How to Talk About Anti-Black Racism: Part 2
How to Talk About Anti-Black Racism: Part 2
Join Dr. Audrey Hudson, Associate Curator, Schools & Early Learning Programs engage part two of a round table discussion on how to talk about anti-black racism. This conversation will question what happens after the solidarity statement and how do we ensure wellness during these times of ground breaking change? Panel participants: Freda Bizimana, Jayda Marley, Joy Martyr-Andre, Mosa McNeilly, Emmanuel Tabi, Sam Tecle, and Quentin VerCetty. Join us as we think about black futures.
My name is Freda Bizimana and my artist name is I.M.F which stands for “In my Feelings.” I am a new artist who is ready to embark on this musical journey. I am a singer/ songwriter and I’ve been singing since I was a child. Music has been my passion and I’ve always had a love for performing. For the longest time music was just a hobby but in the recent years it has become my therapy. I’m an open book who’s forever in my feelings and I am ready to share my work. Most recently, I performed at the Art Gallery of Ontario for Black History Month, 2020.
Audrey Hudson is an educator, researcher and futurist. Hudson is Associate Curator of Schools & Early Childhood Programs at the Art Gallery of Ontario. She holds a PhD from University of Toronto/Ontario Institute for Studies in Education (UT/OISE). Most recently, Hudson co-edited a groundbreaking text entitled, In This Together: Blacknesss, Indigeneity and Hip-Hop, and an article, What Can Hip-Hop Teach Us: Learning From A Young Indigenous Artist. Hudson believes that the arts are a way to bring rich knowledge and voices of young people into spaces to discuss social change, environment, culture and relationship building.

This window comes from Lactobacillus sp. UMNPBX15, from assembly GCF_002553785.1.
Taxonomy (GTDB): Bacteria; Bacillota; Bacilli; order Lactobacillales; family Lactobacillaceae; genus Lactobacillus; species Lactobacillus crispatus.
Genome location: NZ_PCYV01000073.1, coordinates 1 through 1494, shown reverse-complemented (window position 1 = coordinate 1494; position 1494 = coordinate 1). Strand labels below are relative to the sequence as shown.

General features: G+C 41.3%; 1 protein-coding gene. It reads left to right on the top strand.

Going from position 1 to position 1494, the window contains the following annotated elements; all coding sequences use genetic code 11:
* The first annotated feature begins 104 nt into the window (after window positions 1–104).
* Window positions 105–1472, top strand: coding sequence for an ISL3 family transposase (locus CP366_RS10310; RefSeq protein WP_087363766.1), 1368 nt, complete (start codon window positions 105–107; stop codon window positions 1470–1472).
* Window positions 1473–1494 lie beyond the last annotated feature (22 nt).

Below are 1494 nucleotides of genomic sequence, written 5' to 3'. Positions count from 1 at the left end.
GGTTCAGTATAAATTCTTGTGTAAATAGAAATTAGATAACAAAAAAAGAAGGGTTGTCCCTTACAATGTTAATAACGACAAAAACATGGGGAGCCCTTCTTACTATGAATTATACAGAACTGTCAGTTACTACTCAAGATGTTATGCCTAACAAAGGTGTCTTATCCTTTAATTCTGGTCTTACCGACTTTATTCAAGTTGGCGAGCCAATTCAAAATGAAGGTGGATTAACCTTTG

Jayda Marley is a 19 year old nationally acclaimed Queer Afro-Indigenous poet, youth activist, and community healer from Tkaronto. She works with the Community Healing Project, and is a youth facilitator and event organizer with “One Mic Educators” & “Develop me youth.” As a former competing poet, Jayda holds the 1st place National championship title of “Voices of Today 2018.” She is also the founder and creative director of the new open mic series “For The Queer Coloured Girls After Me.” When she isn’t performing, she is waist deep in a book or teaching youth across Turtle Island how to use their voices using spoken word, and activism.
Whether you catch Jayda at an open mic around the city, or on bigger platforms like Pride Toronto, Nuit Blanche and even Parliament Hill, she is sure to captivate every crowd she touches with her words and When she isn’t performing, she is waist deep in a book or teaching youth across Turtle Island how to use their voices using spoken word, and activism.
Joy Martyr-André is a visual artist, educator and an equity and inclusive education advocate. As a visual artist, Joy explores the reality of anscestral blood memories and how it manifests in our current consciousness. As an educator, she has years of experience teaching high school visual arts and humanities. She believes that in teaching through a social justice lens, we can amplify the voices of those whose stories have yet to be told. She, also deeply believes that the medium of the Arts has both power and impact as an educational learning tool, across all subject platforms. Joy uses the Arts in both teaching and staff professional development, to highlight and entice discourse on anti-Black racism and social justice concerns.